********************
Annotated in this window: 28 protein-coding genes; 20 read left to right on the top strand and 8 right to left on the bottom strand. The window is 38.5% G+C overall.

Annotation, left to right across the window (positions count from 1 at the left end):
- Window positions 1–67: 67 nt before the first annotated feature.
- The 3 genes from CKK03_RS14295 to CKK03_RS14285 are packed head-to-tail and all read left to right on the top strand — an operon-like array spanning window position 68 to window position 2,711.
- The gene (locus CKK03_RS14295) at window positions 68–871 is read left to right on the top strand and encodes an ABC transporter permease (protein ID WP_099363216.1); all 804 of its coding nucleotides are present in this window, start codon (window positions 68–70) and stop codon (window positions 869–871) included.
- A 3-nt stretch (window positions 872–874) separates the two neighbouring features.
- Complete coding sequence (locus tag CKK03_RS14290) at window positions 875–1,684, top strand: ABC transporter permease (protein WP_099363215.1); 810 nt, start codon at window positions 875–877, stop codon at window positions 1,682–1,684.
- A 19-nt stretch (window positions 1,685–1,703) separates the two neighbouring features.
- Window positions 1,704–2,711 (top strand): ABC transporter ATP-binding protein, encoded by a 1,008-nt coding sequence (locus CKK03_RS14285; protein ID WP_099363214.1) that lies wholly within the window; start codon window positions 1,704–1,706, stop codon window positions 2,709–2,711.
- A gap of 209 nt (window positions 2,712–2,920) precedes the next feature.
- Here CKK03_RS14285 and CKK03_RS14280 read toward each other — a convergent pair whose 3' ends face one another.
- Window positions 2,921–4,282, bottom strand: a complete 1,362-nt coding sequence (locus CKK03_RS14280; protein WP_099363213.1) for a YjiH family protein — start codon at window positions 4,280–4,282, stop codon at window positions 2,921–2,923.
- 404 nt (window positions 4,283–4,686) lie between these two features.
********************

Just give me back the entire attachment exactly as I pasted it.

Annotated in this window: 28 protein-coding genes; 20 read left to right on the top strand and 8 right to left on the bottom strand. The window is 38.5% G+C overall.

Annotation, left to right across the window (positions count from 1 at the left end):
- Window positions 1–67: 67 nt before the first annotated feature.
- The 3 genes from CKK03_RS14295 to CKK03_RS14285 are packed head-to-tail and all read left to right on the top strand — an operon-like array spanning window position 68 to window position 2,711.
- The gene (locus CKK03_RS14295) at window positions 68–871 is read left to right on the top strand and encodes an ABC transporter permease (protein ID WP_099363216.1); all 804 of its coding nucleotides are present in this window, start codon (window positions 68–70) and stop codon (window positions 869–871) included.
- A 3-nt stretch (window positions 872–874) separates the two neighbouring features.
- Complete coding sequence (locus tag CKK03_RS14290) at window positions 875–1,684, top strand: ABC transporter permease (protein WP_099363215.1); 810 nt, start codon at window positions 875–877, stop codon at window positions 1,682–1,684.
- A 19-nt stretch (window positions 1,685–1,703) separates the two neighbouring features.
- Window positions 1,704–2,711 (top strand): ABC transporter ATP-binding protein, encoded by a 1,008-nt coding sequence (locus CKK03_RS14285; protein ID WP_099363214.1) that lies wholly within the window; start codon window positions 1,704–1,706, stop codon window positions 2,709–2,711.
- A gap of 209 nt (window positions 2,712–2,920) precedes the next feature.
- Here CKK03_RS14285 and CKK03_RS14280 read toward each other — a convergent pair whose 3' ends face one another.
- Window positions 2,921–4,282, bottom strand: a complete 1,362-nt coding sequence (locus CKK03_RS14280; protein WP_099363213.1) for a YjiH family protein — start codon at window positions 4,280–4,282, stop codon at window positions 2,921–2,923.
- 404 nt (window positions 4,283–4,686) lie between these two features.